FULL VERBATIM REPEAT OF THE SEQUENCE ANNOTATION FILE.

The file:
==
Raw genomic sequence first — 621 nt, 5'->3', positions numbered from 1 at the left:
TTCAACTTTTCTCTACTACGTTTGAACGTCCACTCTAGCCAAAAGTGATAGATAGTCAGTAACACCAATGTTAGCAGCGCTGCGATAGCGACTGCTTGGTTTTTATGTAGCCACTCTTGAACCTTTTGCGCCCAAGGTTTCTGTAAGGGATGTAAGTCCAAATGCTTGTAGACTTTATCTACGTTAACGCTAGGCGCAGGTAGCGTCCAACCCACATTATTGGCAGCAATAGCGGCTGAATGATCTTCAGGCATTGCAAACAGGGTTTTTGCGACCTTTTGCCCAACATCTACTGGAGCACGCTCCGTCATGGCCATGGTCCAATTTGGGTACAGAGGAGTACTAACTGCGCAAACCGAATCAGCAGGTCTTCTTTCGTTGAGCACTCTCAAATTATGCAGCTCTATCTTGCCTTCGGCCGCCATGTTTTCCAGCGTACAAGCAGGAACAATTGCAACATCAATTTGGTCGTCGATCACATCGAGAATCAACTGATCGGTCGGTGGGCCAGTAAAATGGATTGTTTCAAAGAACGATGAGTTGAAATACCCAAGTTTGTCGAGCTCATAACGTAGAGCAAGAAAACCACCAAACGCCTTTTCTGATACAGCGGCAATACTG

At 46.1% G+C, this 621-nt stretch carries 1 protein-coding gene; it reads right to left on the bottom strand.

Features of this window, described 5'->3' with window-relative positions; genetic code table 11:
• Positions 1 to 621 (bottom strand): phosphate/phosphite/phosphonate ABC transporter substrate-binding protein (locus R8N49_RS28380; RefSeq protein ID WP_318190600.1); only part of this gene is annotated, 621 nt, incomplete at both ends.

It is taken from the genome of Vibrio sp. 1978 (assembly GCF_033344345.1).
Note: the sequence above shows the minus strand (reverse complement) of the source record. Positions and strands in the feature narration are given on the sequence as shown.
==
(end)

Raw genomic sequence first — 621 nt, 5'->3', positions numbered from 1 at the left:
TTCAACTTTTCTCTACTACGTTTGAACGTCCACTCTAGCCAAAAGTGATAGATAGTCAGTAACACCAATGTTAGCAGCGCTGCGATAGCGACTGCTTGGTTTTTATGTAGCCACTCTTGAACCTTTTGCGCCCAAGGTTTCTGTAAGGGATGTAAGTCCAAATGCTTGTAGACTTTATCTACGTTAACGCTAGGCGCAGGTAGCGTCCAACCCACATTATTGGCAGCAATAGCGGCTGAATGATCTTCAGGCATTGCAAACAGGGTTTTTGCGACCTTTTGCCCAACATCTACTGGAGCACGCTCCGTCATGGCCATGGTCCAATTTGGGTACAGAGGAGTACTAACTGCGCAAACCGAATCAGCAGGTCTTCTTTCGTTGAGCACTCTCAAATTATGCAGCTCTATCTTGCCTTCGGCCGCCATGTTTTCCAGCGTACAAGCAGGAACAATTGCAACATCAATTTGGTCGTCGATCACATCGAGAATCAACTGATCGGTCGGTGGGCCAGTAAAATGGATTGTTTCAAAGAACGATGAGTTGAAATACCCAAGTTTGTCGAGCTCATAACGTAGAGCAAGAAAACCACCAAACGCCTTTTCTGATACAGCGGCAATACTG

At 46.1% G+C, this 621-nt stretch carries 1 protein-coding gene; it reads right to left on the bottom strand.

Features of this window, described 5'->3' with window-relative positions; genetic code table 11:
• Positions 1 to 621 (bottom strand): phosphate/phosphite/phosphonate ABC transporter substrate-binding protein (locus R8N49_RS28380; RefSeq protein ID WP_318190600.1); only part of this gene is annotated, 621 nt, incomplete at both ends.

It is taken from the genome of Vibrio sp. 1978 (assembly GCF_033344345.1).
Note: the sequence above shows the minus strand (reverse complement) of the source record. Positions and strands in the feature narration are given on the sequence as shown.